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Organic Molecules were detectedrupting from Enceladus.

ScienceOrganic Molecules were detectedrupting from Enceladus.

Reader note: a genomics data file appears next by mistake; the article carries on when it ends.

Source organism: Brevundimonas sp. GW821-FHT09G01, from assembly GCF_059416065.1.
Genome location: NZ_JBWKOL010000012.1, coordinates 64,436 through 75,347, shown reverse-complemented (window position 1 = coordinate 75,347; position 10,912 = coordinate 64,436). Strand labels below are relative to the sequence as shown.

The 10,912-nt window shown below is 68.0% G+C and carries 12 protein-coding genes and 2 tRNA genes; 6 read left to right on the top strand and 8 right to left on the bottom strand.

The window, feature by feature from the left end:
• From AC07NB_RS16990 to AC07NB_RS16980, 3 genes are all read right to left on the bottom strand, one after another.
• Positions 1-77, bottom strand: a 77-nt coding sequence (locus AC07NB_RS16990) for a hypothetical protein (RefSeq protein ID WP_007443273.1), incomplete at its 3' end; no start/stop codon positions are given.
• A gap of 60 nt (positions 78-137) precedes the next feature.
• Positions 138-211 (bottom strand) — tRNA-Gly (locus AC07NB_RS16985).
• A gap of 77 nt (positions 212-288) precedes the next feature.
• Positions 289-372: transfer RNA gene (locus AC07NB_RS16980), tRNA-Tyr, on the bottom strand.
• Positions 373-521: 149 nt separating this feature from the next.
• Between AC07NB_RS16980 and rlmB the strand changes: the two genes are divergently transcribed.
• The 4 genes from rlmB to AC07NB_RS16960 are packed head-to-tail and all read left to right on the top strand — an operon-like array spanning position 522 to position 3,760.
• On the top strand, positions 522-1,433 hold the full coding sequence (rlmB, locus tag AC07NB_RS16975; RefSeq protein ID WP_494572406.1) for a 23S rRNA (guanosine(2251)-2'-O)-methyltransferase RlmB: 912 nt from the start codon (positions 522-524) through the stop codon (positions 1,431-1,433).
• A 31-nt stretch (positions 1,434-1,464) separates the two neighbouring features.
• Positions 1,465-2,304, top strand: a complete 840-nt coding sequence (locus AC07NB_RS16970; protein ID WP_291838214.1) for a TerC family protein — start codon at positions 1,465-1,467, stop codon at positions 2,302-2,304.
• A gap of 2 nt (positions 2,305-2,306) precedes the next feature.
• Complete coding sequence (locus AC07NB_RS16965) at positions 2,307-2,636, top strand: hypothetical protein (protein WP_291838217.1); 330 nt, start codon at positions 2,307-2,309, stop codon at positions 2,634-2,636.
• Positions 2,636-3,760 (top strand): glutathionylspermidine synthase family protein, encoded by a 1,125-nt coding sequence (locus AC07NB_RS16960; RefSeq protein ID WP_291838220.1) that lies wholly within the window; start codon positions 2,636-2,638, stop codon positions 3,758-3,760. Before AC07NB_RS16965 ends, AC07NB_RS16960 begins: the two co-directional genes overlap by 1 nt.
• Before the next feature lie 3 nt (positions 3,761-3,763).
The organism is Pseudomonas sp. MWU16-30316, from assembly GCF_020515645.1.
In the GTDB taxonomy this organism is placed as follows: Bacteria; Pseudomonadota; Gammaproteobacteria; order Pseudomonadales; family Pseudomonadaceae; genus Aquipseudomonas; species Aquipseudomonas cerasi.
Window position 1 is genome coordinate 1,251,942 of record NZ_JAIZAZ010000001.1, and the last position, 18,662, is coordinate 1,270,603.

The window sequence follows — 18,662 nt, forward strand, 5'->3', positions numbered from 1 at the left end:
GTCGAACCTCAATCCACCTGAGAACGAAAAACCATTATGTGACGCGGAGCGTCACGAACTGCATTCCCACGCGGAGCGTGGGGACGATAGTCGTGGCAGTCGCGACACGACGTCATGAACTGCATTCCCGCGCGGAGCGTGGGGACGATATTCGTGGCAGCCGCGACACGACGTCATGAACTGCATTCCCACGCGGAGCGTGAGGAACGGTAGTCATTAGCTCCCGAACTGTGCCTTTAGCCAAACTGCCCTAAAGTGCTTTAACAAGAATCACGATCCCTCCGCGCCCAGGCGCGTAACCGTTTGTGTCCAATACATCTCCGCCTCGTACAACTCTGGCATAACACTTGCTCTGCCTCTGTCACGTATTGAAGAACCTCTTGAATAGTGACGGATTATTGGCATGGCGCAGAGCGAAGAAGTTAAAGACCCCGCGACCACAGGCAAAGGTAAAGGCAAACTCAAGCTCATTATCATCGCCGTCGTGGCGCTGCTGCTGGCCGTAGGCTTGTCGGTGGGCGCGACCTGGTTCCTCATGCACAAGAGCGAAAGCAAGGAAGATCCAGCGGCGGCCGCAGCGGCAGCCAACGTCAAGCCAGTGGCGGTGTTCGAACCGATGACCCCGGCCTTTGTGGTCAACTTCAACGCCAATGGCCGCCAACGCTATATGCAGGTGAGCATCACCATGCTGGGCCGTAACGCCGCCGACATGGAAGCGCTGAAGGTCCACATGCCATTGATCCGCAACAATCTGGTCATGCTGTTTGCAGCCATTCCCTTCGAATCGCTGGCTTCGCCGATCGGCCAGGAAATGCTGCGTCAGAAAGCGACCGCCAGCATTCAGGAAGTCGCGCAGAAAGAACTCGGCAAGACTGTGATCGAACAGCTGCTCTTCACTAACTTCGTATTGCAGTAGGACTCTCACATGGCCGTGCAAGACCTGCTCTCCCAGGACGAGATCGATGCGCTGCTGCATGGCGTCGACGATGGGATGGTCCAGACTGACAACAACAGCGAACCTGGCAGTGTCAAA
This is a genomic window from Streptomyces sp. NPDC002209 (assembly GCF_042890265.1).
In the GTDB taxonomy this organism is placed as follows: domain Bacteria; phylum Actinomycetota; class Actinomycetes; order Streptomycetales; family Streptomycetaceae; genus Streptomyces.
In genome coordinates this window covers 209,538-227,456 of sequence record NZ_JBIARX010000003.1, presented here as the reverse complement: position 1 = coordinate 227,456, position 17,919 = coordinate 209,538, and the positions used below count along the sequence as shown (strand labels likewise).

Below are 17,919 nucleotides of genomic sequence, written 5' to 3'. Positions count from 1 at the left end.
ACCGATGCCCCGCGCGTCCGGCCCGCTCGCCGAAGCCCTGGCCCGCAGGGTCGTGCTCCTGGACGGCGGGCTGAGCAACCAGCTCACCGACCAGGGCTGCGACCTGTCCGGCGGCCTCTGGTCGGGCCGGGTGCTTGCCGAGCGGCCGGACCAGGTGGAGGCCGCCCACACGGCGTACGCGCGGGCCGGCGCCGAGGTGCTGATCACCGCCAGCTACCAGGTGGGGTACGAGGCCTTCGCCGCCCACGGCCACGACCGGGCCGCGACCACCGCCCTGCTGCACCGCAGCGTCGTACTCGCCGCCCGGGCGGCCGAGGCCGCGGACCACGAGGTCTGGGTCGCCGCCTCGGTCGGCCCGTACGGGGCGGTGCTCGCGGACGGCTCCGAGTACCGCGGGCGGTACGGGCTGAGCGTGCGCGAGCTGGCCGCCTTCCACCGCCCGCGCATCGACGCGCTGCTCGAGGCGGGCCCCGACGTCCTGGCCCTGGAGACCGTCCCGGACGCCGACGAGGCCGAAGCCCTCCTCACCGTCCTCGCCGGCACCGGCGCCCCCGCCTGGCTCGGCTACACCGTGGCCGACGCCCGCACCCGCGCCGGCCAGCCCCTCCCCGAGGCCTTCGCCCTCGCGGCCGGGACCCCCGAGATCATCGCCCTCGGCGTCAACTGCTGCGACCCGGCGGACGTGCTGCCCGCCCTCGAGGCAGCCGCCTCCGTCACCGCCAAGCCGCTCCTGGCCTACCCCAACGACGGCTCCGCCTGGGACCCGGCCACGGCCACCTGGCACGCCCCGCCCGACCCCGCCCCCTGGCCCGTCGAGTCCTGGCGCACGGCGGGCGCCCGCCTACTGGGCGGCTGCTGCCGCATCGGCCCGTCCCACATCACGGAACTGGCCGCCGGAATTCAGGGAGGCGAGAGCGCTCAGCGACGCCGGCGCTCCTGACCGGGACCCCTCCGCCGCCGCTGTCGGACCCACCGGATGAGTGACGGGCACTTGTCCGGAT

The Cronian moon Enceladus does not look like much, but it is paling in comparison with the big showy rings and giant hexagon. A new analysis suggests that the ice world has more organic molecules than previously thought. The data from the probe shows that the geysers in Enceladus are capable of releasing molecule like ethane and moiety from the liquid water below its frozen shell. It's a discovery that supports the idea that the moon might be supporting some sort of biochemistry, or even communities of microbes, in its global ocean, adding support to calls to send a dedicated mission to Enceladus in the hopes of finally finding extraterrestrial life. A team led by an astronomer from Harvard University and the NASA Jet Propulsion Laboratory have shown that Enceladus is host to a multiphasic and compositionally diverse chemical environment. The species identified in this work also suggest that the ocean may contain the necessary building blocks required to synthesise compounds important to the origin of life. We didn't know much about the moon before that time, but after the probe detected and flew through the mist of cracks in the ice, it showed the presence of a liquid ocean below. The data collected by the INMS instrument showed the presence of water, carbon dioxide, methane, and ammonia. Since the INMS has a low mass resolution, it's difficult to identify the less abundant species. Peter, Tom, and Kevin took another look at the data from theIMNS. They compared the data to a large library of known mass spectrum to find out what could be making the patterns seen in the data. Their results confirmed earlier findings, as well as revealing a larger suite of organic compounds, including hydrogen cyanide, acetylene, and propylene, which are implicated in the formation of life. There is evidence that Enceladus has an active environment. The thermal energy that comes out of the ocean floor can provide an environment that is hospitable to life. It's not clear if what we've detected is life or just a bunch of Molecules hanging out. We can perform laboratory experiments here on Earth to try to find out if Enceladus is inhabited or not, but we won't know for certain until we explore further. There are currently some proposed Enceladus missions, but nothing has been nailed down yet. Their findings have been published in Nature Astronomy.

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